President Trump’s action on the fiduciary rule landed with a bang, but it wasn’t quite what some anticipated (or feared). Here’s a breakdown of what the president did, and what may happen next.
What actually happened?
Trump signed a memorandum on Friday that instructs the Department of Labor to begin a review of the fiduciary rule.
Has the fiduciary rule been delayed?
Not yet. Trump’s memo did not explicitly order a delay, but the Labor Department issued a statement saying it would consider its legal options to do so in order to comply with the president’s instructions. The original implementation date is set for April 10.
So what does Trump’s memorandum do?
It lays down the rules for reversing the rule.
Trump asked the Labor Department to evaluate whether the regulation would harm investors’ access to retirement products or advice; whether the rule would disrupt the financial advice industry; and whether it would cause an increase in litigation.
If the department concludes the answer is yes to any of those questions, then the Labor Department is to start a new rule-making process to rescind and replace the fiduciary rule. It doesn’t specify what a new rule should be.
Trump adds that one his administration’s priorities is to “empower Americans to make their own financial decisions,” and if the Labor Department finds the rule to be at odds with that goal, then it should rescind the rule.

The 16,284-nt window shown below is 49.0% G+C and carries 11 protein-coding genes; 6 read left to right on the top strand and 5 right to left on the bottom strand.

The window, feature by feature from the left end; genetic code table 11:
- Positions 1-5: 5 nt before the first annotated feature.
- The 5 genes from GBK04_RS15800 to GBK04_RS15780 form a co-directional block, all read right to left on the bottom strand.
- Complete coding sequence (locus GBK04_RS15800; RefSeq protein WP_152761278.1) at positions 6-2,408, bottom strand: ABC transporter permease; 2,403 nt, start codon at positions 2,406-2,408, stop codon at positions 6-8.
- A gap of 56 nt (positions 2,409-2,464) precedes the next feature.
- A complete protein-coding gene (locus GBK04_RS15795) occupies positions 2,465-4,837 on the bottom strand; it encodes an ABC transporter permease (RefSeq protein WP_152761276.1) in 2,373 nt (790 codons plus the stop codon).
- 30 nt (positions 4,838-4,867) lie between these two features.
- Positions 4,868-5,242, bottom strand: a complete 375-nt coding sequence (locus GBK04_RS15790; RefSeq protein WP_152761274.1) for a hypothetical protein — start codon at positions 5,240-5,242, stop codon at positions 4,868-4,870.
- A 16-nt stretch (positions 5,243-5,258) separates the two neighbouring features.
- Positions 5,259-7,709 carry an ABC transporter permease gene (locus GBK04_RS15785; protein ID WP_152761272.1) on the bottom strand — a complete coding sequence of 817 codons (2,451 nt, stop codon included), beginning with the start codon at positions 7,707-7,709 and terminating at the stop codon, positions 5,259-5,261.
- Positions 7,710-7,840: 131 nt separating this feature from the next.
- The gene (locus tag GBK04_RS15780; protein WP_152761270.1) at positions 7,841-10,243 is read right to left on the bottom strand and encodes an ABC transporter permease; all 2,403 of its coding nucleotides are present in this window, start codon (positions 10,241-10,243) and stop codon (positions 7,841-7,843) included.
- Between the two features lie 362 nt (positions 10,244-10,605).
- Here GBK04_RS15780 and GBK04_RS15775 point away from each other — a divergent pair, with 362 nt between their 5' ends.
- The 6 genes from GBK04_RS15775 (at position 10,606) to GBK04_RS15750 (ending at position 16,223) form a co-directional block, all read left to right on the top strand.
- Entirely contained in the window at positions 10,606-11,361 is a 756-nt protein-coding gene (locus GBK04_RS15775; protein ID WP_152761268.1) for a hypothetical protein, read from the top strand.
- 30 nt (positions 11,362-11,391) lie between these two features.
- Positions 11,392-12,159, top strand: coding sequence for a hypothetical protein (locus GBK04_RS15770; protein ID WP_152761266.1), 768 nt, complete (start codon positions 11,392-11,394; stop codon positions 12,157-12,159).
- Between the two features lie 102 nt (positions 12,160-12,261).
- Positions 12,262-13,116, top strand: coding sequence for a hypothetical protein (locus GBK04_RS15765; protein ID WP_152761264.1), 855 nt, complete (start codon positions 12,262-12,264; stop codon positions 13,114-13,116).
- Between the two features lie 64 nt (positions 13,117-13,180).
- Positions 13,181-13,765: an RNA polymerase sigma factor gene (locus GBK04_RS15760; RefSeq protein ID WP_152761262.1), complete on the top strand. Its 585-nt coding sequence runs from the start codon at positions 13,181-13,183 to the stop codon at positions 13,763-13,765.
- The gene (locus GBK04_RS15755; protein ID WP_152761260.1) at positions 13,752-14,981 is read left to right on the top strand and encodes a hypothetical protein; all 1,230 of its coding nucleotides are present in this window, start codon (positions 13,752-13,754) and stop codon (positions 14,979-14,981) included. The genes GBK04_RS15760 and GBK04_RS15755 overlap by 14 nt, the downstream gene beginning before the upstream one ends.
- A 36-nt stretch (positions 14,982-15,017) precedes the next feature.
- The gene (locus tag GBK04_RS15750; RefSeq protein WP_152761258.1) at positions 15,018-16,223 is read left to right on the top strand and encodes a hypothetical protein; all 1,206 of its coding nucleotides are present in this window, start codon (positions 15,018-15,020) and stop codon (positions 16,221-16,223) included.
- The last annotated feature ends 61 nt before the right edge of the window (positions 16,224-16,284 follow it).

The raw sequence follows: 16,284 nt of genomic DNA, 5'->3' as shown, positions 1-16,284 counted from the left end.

What’s the likelihood it will be overturned?
The bar is set very low.
“It appears that they could, for example, find that retirement savers still have access to advice, that costs are coming down, that quality of advice is going up, that firms are adapting to the rule, and that the rule is working as intended, but also find that the risk of litigation is rising and conclude that the rule needs to be reconsidered,” says Barbara Roper, director of investor protection at the Consumer Federation of America.
If the Labor Department does rescind the rule, then it will issue a new one and there will be a new comment period, similar to the one last year.
Will the SEC now craft a fiduciary rule?
It's not likely.
The agency has been authorized to craft a fiduciary rule under Dodd-Frank since 2010. But it’s failed to do so each year. Last year, former SEC Chair Mary Jo White blamed a lack of resources and consensus. Trump’s pick to replace her has yet to be confirmed ― and the president has to appoint two additional commissioners to fill out the five seats.
Further complicating matters, Trump has ordered a review of Dodd-Frank’s rules and congressional Republicans are thinking about repealing the law. It’s not clear if the SEC’s mandate to craft a fiduciary regulation would remain.
Moreover, Trump has signaled his administration’s goal is to remove regulations. Last week, he went so far as to sign an executive order instructing government departments and agencies that they must rescind two regulations for each new one introduced.
In short, there's still a lot left to be decided.
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